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What is a good technique to "sudo killall java" but not the Eclipse process?

I have tried techniques where I grep on the classpath but everything I have tried seems messy.

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closed as off topic by Ivan Nevostruev, zengr, Luc M, Steven Penny, Roman C Apr 10 '13 at 8:16

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All my java processes say: 15068 pts/1 Sl 52:44 /usr/lib/jvm/java-6-oracle/bin/java -Xmx40M -Xms40M.... but my eclipse process says: 31210 ? Sl 0:37 /home/x/dev/eclipse/eclipse. So will it be a problem if you do a ps grep for java processes, get their PID and kill it? –  zengr Apr 9 '13 at 23:53
I don't understand the close logic here? This was voted for a close because it relates to command line scripting? I don't get it? Could one of the closing parties please elaborate? –  Ryan R. Apr 12 '13 at 1:39
I closed it because it was a superuser.com question. But I think others selected it just as offtopic so it was not moved to superuser.com –  zengr Apr 12 '13 at 1:44
Well, there are lots of these kinds of questions on stackoverflow. Here is just one that I dug up easily: stackoverflow.com/questions/11889425/…. I guess all questions like this should be closed? –  Ryan R. Apr 12 '13 at 19:13
That's a good question. Why don't you ask this on meta.stackoverflow.com –  zengr Apr 12 '13 at 23:48

3 Answers 3

up vote 4 down vote accepted

I would suggest that you use jps to list the Java processes and then pipe the output through grep -v to filter out the eclipse process and cut to extract the pids. Then supply those as command line arguments to kill.

jps | egrep -v "eclipse" | egrep -v "Jps" | cut -b1-6 | xargs -t kill

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Believe I have used jps before. Seem to always forget about it when I come across this problem. Good suggestion. –  Ryan R. Apr 10 '13 at 0:05
Thats good, thanks! I was starting to look for the memory usage to guess that the biggest memory usage belongs to Eclipse or NetBeans. But jps -l even gives the package name!! –  GameDroids Apr 10 '13 at 0:15
jps | egrep -v "eclipse" | egrep -v "Jps" | cut -b1-6 | xargs -t kill –  Ryan R. Apr 10 '13 at 0:19

You can kill all your java process like this:

ps ax | grep "java" | cut -b1-06 | xargs -t kill

This will grep and cut PIDs of all the java processes and kill them. If your ps ax | grep "java" returns eclipse too, then do a egrep -v "eclipse". It will remove the lines which has eclipse. And then cut it out.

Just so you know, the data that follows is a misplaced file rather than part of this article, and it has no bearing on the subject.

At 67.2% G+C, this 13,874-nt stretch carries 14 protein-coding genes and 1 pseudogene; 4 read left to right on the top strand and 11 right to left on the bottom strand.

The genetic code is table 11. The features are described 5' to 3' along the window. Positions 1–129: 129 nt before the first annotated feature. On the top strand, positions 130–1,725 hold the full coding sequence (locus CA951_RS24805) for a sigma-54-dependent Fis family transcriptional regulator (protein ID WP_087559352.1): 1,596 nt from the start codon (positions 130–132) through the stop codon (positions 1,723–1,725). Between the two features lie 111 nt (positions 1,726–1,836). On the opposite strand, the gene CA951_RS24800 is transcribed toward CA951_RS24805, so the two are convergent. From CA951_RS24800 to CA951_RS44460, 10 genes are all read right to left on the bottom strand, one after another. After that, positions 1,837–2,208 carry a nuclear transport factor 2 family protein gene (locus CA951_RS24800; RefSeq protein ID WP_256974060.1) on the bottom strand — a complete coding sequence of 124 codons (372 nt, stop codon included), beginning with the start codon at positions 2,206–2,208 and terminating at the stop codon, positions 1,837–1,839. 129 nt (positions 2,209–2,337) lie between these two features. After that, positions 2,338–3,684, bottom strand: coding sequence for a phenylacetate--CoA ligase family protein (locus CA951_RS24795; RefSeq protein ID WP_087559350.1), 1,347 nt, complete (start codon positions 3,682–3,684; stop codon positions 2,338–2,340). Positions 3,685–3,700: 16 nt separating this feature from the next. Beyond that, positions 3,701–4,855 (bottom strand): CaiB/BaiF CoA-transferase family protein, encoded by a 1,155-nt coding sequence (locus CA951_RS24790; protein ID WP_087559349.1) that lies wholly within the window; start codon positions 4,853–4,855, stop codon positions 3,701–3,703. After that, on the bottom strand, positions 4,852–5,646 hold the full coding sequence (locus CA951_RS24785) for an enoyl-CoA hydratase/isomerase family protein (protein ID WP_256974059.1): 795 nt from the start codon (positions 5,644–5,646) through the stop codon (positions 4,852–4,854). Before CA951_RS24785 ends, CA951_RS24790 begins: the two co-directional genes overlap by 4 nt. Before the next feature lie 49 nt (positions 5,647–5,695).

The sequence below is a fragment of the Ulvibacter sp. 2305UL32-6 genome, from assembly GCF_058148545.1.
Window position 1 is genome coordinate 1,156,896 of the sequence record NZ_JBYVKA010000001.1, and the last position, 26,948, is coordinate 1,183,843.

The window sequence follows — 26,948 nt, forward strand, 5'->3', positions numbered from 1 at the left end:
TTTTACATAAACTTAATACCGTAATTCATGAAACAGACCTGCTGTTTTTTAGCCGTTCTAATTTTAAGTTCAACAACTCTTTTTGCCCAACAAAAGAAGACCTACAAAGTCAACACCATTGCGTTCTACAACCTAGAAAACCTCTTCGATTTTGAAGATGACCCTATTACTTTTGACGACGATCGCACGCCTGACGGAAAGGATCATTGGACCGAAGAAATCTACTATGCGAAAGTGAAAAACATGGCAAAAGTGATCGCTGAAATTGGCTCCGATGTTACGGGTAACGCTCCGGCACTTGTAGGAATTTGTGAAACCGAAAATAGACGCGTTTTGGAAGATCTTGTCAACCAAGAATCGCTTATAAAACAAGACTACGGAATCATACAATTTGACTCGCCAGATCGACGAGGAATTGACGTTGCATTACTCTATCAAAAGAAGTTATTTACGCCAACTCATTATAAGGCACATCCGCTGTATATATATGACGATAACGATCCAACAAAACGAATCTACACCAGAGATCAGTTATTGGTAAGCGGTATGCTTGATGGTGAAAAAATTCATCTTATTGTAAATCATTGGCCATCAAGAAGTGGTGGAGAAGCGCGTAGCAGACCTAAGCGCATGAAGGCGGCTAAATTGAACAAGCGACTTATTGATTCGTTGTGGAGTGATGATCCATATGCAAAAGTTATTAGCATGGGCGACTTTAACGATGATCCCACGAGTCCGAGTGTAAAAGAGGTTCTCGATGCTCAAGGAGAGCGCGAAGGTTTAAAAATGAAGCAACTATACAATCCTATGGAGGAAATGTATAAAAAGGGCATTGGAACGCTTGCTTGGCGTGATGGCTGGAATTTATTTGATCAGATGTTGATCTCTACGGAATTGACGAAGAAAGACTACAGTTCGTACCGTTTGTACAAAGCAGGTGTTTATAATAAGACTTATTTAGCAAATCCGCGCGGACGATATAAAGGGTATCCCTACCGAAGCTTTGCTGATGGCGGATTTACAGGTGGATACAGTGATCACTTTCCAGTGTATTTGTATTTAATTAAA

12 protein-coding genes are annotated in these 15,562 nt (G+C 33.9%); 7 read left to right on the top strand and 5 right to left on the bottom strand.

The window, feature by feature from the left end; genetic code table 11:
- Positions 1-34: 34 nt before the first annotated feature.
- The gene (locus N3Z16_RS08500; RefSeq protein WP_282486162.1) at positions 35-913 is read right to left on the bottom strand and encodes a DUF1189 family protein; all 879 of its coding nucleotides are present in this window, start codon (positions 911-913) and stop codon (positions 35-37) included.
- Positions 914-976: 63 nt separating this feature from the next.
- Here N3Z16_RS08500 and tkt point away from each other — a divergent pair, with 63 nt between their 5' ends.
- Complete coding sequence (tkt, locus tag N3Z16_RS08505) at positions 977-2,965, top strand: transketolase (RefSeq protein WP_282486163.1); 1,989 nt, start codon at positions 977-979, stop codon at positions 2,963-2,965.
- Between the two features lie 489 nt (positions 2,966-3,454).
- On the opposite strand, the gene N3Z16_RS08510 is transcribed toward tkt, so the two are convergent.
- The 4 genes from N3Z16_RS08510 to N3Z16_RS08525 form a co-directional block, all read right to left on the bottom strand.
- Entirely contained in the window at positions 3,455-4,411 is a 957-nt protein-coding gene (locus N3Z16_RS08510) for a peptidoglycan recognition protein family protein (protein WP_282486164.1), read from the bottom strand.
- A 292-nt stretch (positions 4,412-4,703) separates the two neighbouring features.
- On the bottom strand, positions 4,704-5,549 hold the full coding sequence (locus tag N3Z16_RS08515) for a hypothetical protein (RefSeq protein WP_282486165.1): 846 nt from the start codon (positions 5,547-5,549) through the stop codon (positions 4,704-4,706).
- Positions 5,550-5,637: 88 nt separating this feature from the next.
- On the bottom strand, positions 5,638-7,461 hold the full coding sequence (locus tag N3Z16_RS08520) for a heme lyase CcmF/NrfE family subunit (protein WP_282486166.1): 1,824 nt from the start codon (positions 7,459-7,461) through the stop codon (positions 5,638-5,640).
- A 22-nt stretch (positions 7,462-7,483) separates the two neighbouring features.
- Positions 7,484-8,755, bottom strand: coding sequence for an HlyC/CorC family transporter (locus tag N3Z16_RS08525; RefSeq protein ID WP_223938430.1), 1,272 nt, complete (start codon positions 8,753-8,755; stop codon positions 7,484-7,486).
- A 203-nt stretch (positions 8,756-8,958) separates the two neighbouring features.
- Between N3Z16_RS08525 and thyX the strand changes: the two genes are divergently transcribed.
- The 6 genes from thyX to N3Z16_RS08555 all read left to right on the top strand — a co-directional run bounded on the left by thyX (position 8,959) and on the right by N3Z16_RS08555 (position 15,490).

ps ax | grep "java" | egrep -v "eclipse" | cut -b1-06 | xargs -t kill
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This is like the kind of thing I have been doing... Does the "ps aux" information for eclipse actually contain eclipse? Also shouldn't the kill be sudo? –  Ryan R. Apr 10 '13 at 0:04
If you do a ps ax you will get eclipse as a process too. I just tried xargs -t kill and it worked. –  zengr Apr 10 '13 at 0:06
oh I see, you said eclipse is in there... yea, still don't like this approach. Have had problems with it. –  Ryan R. Apr 10 '13 at 0:06
You can always alias it in .bash_profile. Other wise, @Stephen C should work. –  zengr Apr 10 '13 at 0:08
What happens if you are using "eclipse" in your classpath for another process. Oops, that process is ignored... such as eclipse jdt stuff. –  Ryan R. Apr 10 '13 at 0:09

Use ProcExplorer where you can see process tree and you can easily get process creation time from powershell :

 $a =  gwmi win32_process -computername localhost | ? { $_.name -eq "java.exe" }
 $a | % { $_.ConvertToDateTime( $_.CreationDate )}
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This is not an answer. The OP wants a solution for Linux. –  zengr Apr 9 '13 at 23:41
What does the process creation time have to do with anything? How does this kill the Eclipse application? –  millimoose Apr 9 '13 at 23:41
Sorry for windows answer :) Your IDE usually runs for hours meanwhile your java process runs few minutes as you are developing/testing. That`s way i would work with process creation time. e.g. kill all java which is running less then 5 minutes... –  Martin V. Apr 9 '13 at 23:45

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